The Empire Talks Back: How English Dominated but was also Dominated by its Imperial Globalisms

The Empire Talks Back: How English Dominated but was also
Dominated by its Imperial Globalisms

By Andrew Harding

People often say that these days English is a global language. This is probably true in that it has become a second language, spoken in a broad range of colourful accents, for many all across the world. ‘Singlish’ and ‘Manglish’ are good examples.
What is not so often noticed, however, that in its career across the world, English has acquired a richness of vocabulary that is in no way due to its European and North Atlantic origins. (I say North Atlantic because I am constantly surprised when my dictionary of etymology indicates words having Old Icelandic or similar Nordic origins.)
It is fascinating to explore this rich etymology, and you can browse through it very easily online at But my most valued book, purchased one grey afternoon in a Greenwich bookshop for one pound, is my Hobson-Jobson: The Anglo-Indian Dictionary. In 1021 pages its authors Henry Yule and Arthur Burnell set out magnificently and comprehensively all the words that English had acquired from its imperial, or at least global, experience by 1886 when the book was first published. Yule refers to the book as a ‘portly double-columned edifice’. This is not by any means an exaggeration.
What is really of interest is the fact that although the subtitle suggests it deals with Anglo-Indian vocabulary, in fact the words listed are taken from many languages, including ones whose speakers were never under British rule. In these cases clearly commerce was the main driver of linguistic enrichment. Many words indicate the likelihood of a commercial explanation, for example ‘calico’ (from Calicut), ‘chintz’ (from Sanskrit but related to our modern word ‘sheet’), and ‘gingham’ (probably also Indian), which must have been acquired from the ubiquitous trade in textiles, and long before British imperialism arrived on the subcontinent. While these are clearly related to Indian trade, many words in the book are not. Examples are ‘koban’ (a Japanese gold coin), ‘nankeen’ (another textile, from Nanjing in China), and ‘rook’ (the chess piece, taken from Persian via Spanish). The explanation of each word provides you with a wonderful slice of history, not just linguistic history. The term ‘pigeon English’ (and much of its vocabulary), for example, is apparently derived from the word ‘business’ as mangled by Chinese traders in their dealings with the British. It was described by one military man as ‘grotesque gibberish’. The more perceptive author of The Golden Chersonese, the Malayan traveller Isabella Bird, marvelled ‘how the whole English-speaking community, without distinction of rank, has come to communicate with the Chinese in this baby talk’. ‘Pigeon’ was of course later, in line with pigeon itself, called ‘pidgin’.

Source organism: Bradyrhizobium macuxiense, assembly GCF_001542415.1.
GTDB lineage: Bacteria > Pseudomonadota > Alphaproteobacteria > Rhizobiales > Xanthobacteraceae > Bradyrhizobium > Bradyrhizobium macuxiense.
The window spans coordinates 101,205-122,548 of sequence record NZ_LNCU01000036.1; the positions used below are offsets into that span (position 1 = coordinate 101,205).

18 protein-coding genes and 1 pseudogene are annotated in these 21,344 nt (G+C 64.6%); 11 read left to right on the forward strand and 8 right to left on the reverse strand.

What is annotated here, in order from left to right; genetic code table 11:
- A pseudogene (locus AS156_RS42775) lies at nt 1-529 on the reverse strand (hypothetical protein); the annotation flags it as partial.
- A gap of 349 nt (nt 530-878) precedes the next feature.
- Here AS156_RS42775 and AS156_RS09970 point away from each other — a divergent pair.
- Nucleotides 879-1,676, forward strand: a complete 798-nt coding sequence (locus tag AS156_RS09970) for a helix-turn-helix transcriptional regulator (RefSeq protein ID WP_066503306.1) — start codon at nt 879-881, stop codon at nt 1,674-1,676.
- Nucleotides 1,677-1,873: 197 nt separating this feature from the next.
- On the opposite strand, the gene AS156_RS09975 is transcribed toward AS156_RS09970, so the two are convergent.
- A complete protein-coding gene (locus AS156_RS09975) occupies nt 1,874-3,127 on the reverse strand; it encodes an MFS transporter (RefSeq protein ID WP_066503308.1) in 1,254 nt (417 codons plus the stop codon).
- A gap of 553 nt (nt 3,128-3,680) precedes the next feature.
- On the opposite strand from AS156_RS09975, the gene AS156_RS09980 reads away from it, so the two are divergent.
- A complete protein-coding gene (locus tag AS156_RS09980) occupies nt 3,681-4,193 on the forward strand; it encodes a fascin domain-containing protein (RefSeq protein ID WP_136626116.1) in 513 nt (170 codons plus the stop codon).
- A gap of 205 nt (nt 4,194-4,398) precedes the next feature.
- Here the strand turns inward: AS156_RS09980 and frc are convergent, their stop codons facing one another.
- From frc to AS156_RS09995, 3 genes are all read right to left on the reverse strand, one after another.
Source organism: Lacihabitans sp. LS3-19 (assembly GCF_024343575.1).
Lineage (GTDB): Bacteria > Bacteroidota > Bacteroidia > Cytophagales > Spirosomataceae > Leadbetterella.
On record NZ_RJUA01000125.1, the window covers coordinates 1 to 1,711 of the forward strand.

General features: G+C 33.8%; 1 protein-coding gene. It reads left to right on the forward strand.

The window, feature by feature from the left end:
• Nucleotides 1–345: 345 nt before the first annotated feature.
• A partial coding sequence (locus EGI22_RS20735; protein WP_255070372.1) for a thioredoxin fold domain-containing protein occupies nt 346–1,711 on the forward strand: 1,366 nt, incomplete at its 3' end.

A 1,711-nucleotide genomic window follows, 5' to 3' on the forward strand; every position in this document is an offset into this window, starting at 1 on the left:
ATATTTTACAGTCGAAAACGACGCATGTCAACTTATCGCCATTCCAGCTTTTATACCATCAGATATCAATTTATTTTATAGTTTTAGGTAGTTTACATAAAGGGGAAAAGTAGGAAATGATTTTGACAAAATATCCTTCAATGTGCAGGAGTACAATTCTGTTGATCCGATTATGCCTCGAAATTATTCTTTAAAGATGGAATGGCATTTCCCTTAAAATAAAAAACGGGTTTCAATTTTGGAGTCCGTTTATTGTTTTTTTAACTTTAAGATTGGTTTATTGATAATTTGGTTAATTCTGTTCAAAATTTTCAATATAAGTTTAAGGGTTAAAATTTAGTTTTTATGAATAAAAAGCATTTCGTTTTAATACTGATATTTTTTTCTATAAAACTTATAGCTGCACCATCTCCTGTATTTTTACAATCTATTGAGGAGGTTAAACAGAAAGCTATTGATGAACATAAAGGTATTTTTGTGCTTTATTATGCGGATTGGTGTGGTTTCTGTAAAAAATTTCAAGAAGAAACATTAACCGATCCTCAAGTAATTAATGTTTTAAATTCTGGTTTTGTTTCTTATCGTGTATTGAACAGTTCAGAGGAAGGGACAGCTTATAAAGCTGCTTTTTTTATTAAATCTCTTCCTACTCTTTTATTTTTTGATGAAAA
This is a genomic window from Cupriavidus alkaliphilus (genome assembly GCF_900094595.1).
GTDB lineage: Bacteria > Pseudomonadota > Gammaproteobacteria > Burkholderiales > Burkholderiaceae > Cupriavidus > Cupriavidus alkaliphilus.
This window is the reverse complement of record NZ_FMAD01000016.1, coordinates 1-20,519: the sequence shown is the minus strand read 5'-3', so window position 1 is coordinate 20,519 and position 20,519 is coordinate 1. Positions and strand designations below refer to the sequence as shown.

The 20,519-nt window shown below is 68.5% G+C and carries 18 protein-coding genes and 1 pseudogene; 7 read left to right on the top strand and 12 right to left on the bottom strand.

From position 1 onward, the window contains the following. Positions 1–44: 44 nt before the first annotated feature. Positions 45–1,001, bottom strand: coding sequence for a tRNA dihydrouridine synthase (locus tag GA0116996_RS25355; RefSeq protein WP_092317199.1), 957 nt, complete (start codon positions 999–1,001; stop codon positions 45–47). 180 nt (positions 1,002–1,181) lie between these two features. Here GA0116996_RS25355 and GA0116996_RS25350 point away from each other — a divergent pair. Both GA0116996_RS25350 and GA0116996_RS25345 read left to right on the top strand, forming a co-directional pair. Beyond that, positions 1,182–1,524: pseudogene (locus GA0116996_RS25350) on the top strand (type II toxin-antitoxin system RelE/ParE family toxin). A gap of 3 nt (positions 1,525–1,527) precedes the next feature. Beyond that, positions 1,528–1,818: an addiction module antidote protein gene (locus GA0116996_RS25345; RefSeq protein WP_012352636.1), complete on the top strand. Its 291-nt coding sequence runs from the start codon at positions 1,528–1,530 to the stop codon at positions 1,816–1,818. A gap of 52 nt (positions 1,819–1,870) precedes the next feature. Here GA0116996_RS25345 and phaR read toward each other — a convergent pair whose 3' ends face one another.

Let me illustrate how this all worked by explaining the title Hobson-Jobson itself, which takes up two and half columns of the book. The Indian Muslims celebrated the Moharram procession with cries of ‘Ya Hasan! Ya Hosain!’, referring to two famous Imams. British soldiers hearing this, as they did with many words, transliterated it into a pattern more familiar to their ears. Hence ‘Ya Hasan, Ya Hosain’ became, via such mutilations as Hoseen Gossen and Jakson Baksom, … Hobson-Jobson. ‘Juggernaut’ follows a slightly similar pattern. ‘Jagganatha’ (Lord of the Universe) is a name of Krishna, and the British saw how the idol of the God was transported on a gigantic cart at festival time. ‘Juggernaut’ it became in English transliteration, and now it means anything that is larger than it should be, and also somewhat unwieldy or uncontrollable. Another example is our modern word ‘shampoo’. You have probably never considered where this comes from, and the answer is surprising. In Hindi ‘champo’ was the imperative of a word for kneading or massaging the body, especially the arms and shoulders. It was normally carried out by Chinese. The relationship between cutting and washing the hair, and then kneading the shoulders, will be familiar, I expect, to those who have had a haircut anywhere east of Tel-Aviv. Actually ‘kneading’ is usually an understatement. By one of those odd processes of linguistic infection ‘shampoo’ now means the soap that is used in the related exercise of washing the hair.